In a statement read at the Aula Magna of the institution by Roberto Morales, Minister of Public Health, Fidel acknowledged the outstanding work of the entity in the development of Cuban medicine, and its cooperation with other countries in the midst of U.S. hostility.
He recalled that the opening of the school was in response to criminal action by the United States of luring most of the six thousand doctors Cuba had at the time of the triumph of the Revolution with promises of visas and employment if they were to leave the country.
The creation of the institute marked the beginning of the mass training of doctors. Just days after its opening the Missile Crisis began and the school, with its students, after a brief and intense training, became a strong antiaircraft unit, Fidel wrote in the message.
He also said that “in this spirit the tradition of the medical institution was born and grew. After the most critical days it was able to train tens of thousands of professionals and took our country to the highest levels of prevention and health”.
Doctor Humberto Olivera, director general of the Institute, emphasized that the “Victoria de Giron” has been a model of the interaction between science and society, showing its complete integration with the social policy of the Revolution.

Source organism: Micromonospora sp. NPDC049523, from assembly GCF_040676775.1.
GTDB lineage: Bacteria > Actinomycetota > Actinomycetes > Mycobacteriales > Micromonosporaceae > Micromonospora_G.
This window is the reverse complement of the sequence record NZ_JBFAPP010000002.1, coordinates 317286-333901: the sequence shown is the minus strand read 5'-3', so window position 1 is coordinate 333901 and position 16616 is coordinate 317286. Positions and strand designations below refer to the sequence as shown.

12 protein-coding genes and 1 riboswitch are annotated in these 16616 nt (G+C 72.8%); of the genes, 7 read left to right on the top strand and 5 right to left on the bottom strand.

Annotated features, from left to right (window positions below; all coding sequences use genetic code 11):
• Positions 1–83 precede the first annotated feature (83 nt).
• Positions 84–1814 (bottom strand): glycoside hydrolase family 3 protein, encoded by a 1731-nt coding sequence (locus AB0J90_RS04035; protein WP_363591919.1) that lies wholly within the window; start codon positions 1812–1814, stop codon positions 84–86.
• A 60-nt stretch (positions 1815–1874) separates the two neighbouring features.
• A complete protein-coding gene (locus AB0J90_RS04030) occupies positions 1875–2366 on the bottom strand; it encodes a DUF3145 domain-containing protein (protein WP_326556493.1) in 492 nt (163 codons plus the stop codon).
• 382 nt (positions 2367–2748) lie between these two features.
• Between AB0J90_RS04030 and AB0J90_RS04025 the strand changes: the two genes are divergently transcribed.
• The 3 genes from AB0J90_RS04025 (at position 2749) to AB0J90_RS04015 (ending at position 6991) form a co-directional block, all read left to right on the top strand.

He also noted the impact it has had on the world the graduation of more than 70,000 Cuban and foreign specialists in these classrooms, helping to strengthen and enhance institutional cooperation between countries, together with the quality of life of many people.
During the ceremony, certificates of recognition signed by Fidel were given to workers, teachers and outstanding students, and some also were given the 50th Anniversary Commemorative Medal from the “Victoria de Giron” Institute of Basic and Preclinical Sciences.
The institution sent special recognition to Fidel, Raul Castro, and Jose Machado Ventura, First Vice President of the Councils of State and Ministers.